Objective This study was to understand the current situation of long working hours and identify the association of long working hours and job stress and depression among workers in state grid company.
Methods The project was done using the cross-sectional survey. All questionnaires were completed by self-administered with informal consent. Employees whose weekly working hours was 40 or less were set as the reference group, and the others were categorised with a gradient of 10 hours for grouping; the PHQ-9 scale used to assess depression, the job demand-control (JDC) Model used to evaluate job stress. And SPSS software to analyse data, multivariate Logistic analysis were performed to identify the association between long working hours and job stress, depression.
Results there were 1069 staff attend this survey and 63.0% employee with standard working hour which they work for 40 hours a week. And 18.8% employees with 41–50 hours a week, and 12.9% workers with 51–60 hours a week, only 5.2% employees worked over 60 hours a week. There were 63.2% workers with job stress by job demand control ratio over 1.0% and 66.9% employee self-reported with depression by PHQ-9 over 5. The association between increasing weekly working hours and occupational stress and depression was statistically significant. Compared to the reference group, for those who worked more than 60 hours per week, the odds ratio of depression was 3.25 (95% CI: 1.43 to 7.40) times increased; the odds ratio of occupational stress was 4.34 (95% CI: 1.19 to 15.92) times increased; the odds ratio of moderate-severe and severe depressive symptoms was 11.18 (95% CI: 1.21 to 115.05) times increased.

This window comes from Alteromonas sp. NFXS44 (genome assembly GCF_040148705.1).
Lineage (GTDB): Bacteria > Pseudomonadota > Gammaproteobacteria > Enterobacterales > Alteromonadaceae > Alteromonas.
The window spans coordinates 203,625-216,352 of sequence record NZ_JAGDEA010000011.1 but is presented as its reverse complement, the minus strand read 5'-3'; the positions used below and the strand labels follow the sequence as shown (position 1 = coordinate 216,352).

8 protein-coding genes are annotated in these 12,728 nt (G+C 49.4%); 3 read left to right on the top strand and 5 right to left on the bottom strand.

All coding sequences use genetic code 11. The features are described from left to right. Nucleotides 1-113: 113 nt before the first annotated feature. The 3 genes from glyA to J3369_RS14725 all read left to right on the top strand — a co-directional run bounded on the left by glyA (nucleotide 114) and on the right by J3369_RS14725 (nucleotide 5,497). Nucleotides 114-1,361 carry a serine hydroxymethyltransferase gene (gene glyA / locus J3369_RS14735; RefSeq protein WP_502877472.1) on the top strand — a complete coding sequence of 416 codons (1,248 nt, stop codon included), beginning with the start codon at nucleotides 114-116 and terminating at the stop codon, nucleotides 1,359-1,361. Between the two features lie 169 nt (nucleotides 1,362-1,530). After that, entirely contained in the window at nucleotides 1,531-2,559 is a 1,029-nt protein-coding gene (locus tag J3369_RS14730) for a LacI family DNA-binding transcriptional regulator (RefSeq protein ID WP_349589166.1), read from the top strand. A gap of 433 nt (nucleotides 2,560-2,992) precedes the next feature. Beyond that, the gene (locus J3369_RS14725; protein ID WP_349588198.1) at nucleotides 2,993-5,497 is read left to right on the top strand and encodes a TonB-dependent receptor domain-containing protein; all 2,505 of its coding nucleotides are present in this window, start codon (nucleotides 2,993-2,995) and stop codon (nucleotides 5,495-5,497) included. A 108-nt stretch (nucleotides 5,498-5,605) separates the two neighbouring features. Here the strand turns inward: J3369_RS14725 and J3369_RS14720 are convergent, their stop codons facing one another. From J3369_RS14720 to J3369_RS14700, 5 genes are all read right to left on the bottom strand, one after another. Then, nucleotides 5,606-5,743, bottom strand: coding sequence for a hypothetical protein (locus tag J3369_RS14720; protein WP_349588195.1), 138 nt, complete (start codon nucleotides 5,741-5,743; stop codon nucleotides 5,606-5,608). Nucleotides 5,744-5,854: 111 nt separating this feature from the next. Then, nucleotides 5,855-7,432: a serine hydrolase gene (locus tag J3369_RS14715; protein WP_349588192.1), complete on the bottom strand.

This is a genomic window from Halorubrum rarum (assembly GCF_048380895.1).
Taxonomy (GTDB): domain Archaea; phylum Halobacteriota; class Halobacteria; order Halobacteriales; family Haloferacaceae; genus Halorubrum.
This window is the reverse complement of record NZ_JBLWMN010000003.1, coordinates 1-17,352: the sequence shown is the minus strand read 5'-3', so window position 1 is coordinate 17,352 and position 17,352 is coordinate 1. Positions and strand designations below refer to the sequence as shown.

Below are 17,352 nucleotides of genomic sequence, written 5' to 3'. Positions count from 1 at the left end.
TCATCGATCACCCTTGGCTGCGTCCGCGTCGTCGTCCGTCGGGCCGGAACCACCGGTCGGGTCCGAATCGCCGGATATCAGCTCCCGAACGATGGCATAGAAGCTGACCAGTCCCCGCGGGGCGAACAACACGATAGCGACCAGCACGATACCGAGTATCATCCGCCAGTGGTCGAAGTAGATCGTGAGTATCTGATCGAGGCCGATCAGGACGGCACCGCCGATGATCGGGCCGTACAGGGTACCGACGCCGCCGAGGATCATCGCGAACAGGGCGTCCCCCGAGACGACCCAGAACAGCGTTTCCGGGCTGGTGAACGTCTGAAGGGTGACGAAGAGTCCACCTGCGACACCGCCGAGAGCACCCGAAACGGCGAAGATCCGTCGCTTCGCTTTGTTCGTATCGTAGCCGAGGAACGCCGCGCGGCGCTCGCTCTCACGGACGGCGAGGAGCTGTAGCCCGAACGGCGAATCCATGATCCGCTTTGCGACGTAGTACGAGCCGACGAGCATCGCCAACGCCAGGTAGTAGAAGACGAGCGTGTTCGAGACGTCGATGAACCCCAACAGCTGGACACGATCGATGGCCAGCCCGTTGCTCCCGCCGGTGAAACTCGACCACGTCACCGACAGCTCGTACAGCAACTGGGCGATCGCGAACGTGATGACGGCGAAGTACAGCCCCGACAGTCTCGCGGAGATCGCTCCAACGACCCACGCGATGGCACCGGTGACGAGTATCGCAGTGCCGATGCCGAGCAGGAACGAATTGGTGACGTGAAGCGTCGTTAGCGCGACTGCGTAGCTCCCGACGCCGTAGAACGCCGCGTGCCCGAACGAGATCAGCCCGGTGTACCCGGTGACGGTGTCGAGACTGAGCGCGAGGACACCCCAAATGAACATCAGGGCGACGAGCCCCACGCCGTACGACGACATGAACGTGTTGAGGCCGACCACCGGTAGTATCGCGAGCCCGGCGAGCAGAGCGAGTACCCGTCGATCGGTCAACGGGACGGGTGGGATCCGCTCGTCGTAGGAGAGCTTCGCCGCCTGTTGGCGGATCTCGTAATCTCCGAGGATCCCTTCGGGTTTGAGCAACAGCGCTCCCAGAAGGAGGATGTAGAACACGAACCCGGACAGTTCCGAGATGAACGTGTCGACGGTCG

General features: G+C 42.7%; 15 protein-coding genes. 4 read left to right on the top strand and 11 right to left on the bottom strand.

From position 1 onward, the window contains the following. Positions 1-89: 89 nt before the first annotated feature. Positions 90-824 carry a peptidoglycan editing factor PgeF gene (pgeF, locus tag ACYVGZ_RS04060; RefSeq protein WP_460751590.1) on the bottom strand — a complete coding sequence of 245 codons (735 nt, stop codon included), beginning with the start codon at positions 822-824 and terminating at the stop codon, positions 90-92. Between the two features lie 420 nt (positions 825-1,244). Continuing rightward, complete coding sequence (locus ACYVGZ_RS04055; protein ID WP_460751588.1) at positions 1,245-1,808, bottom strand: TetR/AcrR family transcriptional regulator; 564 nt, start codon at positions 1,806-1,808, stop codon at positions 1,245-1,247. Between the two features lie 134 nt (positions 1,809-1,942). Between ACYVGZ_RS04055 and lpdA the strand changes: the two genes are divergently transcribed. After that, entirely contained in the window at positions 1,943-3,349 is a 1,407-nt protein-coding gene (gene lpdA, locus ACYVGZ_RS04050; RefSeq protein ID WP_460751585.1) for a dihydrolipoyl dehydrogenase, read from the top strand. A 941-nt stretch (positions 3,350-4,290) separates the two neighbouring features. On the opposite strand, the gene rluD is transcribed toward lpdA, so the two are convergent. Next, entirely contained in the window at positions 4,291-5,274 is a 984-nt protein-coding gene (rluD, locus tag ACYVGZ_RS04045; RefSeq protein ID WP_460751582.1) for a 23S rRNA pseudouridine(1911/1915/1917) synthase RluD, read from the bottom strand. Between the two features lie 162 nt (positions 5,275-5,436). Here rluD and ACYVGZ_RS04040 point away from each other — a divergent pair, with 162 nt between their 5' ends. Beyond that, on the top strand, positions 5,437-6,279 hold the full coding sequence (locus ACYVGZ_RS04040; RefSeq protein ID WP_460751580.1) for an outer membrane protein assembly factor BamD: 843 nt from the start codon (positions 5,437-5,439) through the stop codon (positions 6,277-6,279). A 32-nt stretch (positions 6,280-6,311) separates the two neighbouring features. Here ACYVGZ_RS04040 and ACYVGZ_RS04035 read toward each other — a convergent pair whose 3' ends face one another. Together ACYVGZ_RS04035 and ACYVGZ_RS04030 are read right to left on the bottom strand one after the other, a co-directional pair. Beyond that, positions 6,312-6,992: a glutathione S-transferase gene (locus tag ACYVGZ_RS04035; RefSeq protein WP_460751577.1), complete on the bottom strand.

Conclusions Long working hours can significantly increase the risk of job stress and depressive symptoms among the national grid company employees. When their weekly working hours exceeds 60, long working hours will be the independent risk factor for both job stress and depression.
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